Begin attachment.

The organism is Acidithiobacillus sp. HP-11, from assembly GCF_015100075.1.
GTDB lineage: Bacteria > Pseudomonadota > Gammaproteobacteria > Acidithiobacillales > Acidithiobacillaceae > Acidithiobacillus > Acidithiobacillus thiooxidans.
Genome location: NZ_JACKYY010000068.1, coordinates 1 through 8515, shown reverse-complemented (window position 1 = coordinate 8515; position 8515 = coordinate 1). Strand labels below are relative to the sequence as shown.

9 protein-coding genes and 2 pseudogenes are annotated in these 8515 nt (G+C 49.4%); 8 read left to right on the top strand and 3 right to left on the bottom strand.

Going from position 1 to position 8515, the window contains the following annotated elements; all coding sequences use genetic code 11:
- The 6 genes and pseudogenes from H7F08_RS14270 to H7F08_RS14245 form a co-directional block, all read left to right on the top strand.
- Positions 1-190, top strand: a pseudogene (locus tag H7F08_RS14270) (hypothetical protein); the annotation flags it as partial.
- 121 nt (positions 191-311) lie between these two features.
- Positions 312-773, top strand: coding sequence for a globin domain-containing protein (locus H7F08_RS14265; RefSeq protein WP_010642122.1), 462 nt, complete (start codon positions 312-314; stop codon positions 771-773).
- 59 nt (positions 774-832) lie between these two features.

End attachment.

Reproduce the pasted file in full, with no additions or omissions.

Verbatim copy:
The organism is Acidithiobacillus sp. HP-11, from assembly GCF_015100075.1.
GTDB lineage: Bacteria > Pseudomonadota > Gammaproteobacteria > Acidithiobacillales > Acidithiobacillaceae > Acidithiobacillus > Acidithiobacillus thiooxidans.
Genome location: NZ_JACKYY010000068.1, coordinates 1 through 8515, shown reverse-complemented (window position 1 = coordinate 8515; position 8515 = coordinate 1). Strand labels below are relative to the sequence as shown.

9 protein-coding genes and 2 pseudogenes are annotated in these 8515 nt (G+C 49.4%); 8 read left to right on the top strand and 3 right to left on the bottom strand.

Going from position 1 to position 8515, the window contains the following annotated elements; all coding sequences use genetic code 11:
- The 6 genes and pseudogenes from H7F08_RS14270 to H7F08_RS14245 form a co-directional block, all read left to right on the top strand.
- Positions 1-190, top strand: a pseudogene (locus tag H7F08_RS14270) (hypothetical protein); the annotation flags it as partial.
- 121 nt (positions 191-311) lie between these two features.
- Positions 312-773, top strand: coding sequence for a globin domain-containing protein (locus H7F08_RS14265; RefSeq protein WP_010642122.1), 462 nt, complete (start codon positions 312-314; stop codon positions 771-773).
- 59 nt (positions 774-832) lie between these two features.